The results of my general-performance tests showed the iPhone 4S to be between roughly twice as fast as the iPhone 4. Apple claims graphics performance on the iPhone 4S has been boosted even more by the graphics component of the A5, with speed gains of as much as 7x. That’s a best-case scenario, but my tests with the GLBench Pro graphics benchmarking app did show enhanced graphics performance. One 3D test sequence played at roughly five times the frame rate of the same scene on the iPhone 4; another was roughly double the frame rate.
And let's not forget the camera inside this device. Danny Gorog at Outware, like most of the other reviewers, describes it as being good enough for you to forget about carrying a regular camera most of the time:
The optics and sensor in the iPhone 4S have been given a substantial upgrade. I don’t think it’s an overstatement to say the camera quality is now as good as many dedicated point and shoot camera. With the convenience of having it with you in your phone at all times.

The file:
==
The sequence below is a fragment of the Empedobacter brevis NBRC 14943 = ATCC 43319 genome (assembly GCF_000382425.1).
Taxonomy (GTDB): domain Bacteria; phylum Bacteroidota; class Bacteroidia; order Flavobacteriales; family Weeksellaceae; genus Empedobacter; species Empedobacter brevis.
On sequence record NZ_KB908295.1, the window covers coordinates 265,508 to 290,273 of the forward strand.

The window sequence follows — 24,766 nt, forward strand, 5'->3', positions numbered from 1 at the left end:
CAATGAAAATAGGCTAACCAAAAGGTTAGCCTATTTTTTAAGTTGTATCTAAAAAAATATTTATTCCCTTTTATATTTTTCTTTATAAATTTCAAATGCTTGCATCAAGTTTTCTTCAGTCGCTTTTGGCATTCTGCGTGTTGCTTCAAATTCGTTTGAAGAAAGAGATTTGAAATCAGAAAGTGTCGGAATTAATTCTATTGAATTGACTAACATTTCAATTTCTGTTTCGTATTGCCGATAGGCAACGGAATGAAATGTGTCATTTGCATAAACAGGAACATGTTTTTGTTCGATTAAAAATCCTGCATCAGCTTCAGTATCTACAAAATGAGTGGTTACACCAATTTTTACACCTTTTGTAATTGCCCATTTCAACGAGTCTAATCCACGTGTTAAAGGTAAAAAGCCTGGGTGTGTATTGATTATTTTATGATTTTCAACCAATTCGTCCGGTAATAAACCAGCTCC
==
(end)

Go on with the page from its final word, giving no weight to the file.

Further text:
The snazzy and shiny bits aside, how's the actual phone aspect of Apple's newest baby? According to Walt Mossberg at the Wall Street Journal? Not bad at all:
Though the 4S isn't labeled as a 4G phone, and the Verizon and Sprint models can't use those carriers' 4G networks, the AT&T model, in my tests, achieved 4G speeds in areas where AT&T has deployed its 4G network.
In numerous tests at three different locations in the Washington suburbs, I averaged download speeds of nearly 7 megabits per second—better than in prior tests on Sprint and T-Mobile 4G phones. By contrast, a colleague's tests of the Verizon version of the iPhone 4S yielded average download speeds of less than 1 mbps.
All models of the iPhone 4S are "world phones," meaning even the Verizon and Sprint versions, which use a technology rare outside the U.S., can switch to the global standard cellphone technology and be used in most other countries.